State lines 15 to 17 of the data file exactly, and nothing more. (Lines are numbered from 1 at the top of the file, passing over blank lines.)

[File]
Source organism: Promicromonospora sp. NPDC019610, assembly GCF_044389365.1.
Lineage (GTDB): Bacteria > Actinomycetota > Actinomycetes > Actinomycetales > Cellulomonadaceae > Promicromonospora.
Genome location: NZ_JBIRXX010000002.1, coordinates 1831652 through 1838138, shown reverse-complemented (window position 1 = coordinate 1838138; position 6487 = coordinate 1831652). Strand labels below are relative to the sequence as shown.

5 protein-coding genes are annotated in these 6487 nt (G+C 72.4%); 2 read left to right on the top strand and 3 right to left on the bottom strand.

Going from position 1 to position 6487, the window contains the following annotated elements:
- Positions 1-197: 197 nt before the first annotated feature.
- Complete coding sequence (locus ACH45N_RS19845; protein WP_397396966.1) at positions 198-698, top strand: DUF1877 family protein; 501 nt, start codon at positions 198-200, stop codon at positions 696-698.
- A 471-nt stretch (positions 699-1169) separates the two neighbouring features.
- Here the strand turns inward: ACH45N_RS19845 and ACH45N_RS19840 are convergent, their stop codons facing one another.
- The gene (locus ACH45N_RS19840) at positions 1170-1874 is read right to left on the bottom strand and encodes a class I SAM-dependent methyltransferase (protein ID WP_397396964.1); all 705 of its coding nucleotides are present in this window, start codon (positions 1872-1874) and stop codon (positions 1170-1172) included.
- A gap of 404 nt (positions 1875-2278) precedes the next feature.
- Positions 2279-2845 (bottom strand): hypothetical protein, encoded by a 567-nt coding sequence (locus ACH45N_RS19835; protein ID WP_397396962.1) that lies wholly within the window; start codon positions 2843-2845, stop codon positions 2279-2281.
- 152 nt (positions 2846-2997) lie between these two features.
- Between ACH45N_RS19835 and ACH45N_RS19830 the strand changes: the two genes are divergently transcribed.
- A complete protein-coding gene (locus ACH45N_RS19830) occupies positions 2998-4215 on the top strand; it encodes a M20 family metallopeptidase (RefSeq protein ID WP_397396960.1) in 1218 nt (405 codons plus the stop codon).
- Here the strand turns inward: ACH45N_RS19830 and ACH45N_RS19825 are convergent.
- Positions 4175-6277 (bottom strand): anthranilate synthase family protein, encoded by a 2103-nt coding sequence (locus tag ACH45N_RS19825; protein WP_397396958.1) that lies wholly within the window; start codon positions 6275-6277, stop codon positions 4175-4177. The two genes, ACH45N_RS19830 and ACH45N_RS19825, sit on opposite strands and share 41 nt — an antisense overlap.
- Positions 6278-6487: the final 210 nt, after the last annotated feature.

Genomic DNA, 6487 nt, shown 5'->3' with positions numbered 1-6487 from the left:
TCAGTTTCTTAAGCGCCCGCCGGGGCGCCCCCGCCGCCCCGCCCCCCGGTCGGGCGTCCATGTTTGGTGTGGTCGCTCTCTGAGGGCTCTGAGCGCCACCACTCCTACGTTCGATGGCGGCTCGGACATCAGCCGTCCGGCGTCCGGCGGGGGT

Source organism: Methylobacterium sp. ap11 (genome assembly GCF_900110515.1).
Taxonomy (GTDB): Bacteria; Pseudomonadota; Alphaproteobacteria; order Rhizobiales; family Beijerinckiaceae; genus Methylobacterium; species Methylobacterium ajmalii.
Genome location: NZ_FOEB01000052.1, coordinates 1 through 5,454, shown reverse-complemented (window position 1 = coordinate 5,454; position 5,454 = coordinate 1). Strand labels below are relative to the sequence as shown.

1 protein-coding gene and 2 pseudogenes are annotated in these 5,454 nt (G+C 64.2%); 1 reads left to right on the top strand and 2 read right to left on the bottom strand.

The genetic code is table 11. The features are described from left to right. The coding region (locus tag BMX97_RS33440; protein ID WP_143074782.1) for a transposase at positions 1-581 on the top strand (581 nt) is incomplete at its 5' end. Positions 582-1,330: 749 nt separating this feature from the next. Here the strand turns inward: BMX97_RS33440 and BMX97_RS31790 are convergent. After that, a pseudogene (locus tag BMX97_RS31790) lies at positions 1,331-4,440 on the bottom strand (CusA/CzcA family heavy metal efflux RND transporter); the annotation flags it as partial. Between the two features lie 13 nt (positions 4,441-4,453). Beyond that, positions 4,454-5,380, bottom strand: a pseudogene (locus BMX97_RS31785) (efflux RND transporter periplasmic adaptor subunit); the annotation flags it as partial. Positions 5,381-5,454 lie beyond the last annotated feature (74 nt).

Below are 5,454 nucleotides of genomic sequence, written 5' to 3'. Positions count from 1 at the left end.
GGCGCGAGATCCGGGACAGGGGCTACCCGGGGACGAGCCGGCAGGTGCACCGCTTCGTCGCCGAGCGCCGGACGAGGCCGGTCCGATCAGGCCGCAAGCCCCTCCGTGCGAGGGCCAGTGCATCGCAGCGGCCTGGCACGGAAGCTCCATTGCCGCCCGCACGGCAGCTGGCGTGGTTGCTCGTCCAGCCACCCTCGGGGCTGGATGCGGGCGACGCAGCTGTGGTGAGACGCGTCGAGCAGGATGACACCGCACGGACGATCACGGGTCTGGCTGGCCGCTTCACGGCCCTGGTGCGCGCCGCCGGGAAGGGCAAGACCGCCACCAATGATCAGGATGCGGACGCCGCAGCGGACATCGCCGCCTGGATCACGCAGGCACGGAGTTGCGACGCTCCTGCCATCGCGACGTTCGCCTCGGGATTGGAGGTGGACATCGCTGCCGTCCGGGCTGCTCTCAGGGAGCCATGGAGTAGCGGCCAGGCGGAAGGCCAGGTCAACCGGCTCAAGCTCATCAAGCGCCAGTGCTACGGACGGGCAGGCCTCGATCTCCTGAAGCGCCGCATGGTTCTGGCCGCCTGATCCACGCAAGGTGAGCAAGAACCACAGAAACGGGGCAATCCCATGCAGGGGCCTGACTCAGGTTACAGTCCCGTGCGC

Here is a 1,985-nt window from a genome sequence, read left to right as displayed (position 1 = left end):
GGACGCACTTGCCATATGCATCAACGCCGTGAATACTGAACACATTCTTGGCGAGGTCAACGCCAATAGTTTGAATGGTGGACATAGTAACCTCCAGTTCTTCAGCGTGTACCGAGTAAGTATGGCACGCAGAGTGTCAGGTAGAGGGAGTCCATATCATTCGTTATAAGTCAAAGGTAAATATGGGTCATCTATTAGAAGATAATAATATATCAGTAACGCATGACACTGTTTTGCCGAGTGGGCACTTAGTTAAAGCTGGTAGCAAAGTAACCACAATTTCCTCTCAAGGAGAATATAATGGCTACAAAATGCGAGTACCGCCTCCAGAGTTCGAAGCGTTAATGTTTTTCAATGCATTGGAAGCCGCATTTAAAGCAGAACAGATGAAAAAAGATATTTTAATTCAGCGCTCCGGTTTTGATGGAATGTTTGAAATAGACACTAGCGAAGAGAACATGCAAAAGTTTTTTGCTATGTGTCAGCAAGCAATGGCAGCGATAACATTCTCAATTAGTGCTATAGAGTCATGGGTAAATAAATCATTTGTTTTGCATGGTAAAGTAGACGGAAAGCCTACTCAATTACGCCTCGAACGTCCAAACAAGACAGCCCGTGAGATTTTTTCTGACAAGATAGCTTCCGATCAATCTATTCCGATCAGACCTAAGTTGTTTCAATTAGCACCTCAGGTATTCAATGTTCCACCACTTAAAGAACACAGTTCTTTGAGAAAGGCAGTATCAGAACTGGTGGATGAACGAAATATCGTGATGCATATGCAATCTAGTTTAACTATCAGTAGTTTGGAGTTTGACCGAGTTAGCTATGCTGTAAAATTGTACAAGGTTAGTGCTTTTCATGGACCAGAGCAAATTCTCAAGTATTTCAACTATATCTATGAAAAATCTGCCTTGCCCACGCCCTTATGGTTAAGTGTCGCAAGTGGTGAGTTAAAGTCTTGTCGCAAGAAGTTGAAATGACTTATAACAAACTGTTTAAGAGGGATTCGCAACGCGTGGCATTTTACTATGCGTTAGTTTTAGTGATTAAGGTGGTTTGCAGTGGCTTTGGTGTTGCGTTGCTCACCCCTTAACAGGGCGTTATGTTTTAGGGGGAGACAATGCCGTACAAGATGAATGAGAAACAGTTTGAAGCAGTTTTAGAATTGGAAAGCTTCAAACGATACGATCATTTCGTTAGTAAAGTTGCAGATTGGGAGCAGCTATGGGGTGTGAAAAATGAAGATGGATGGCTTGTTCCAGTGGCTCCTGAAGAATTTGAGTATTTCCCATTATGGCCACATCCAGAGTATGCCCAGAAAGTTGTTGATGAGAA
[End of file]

- A complete protein-coding gene (locus ACH45N_RS19830) occupies positions 2998-4215 on the top strand; it encodes a M20 family metallopeptidase (RefSeq protein ID WP_397396960.1) in 1218 nt (405 codons plus the stop codon).
- Here the strand turns inward: ACH45N_RS19830 and ACH45N_RS19825 are convergent.
- Positions 4175-6277 (bottom strand): anthranilate synthase family protein, encoded by a 2103-nt coding sequence (locus tag ACH45N_RS19825; protein WP_397396958.1) that lies wholly within the window; start codon positions 6275-6277, stop codon positions 4175-4177. The two genes, ACH45N_RS19830 and ACH45N_RS19825, sit on opposite strands and share 41 nt — an antisense overlap.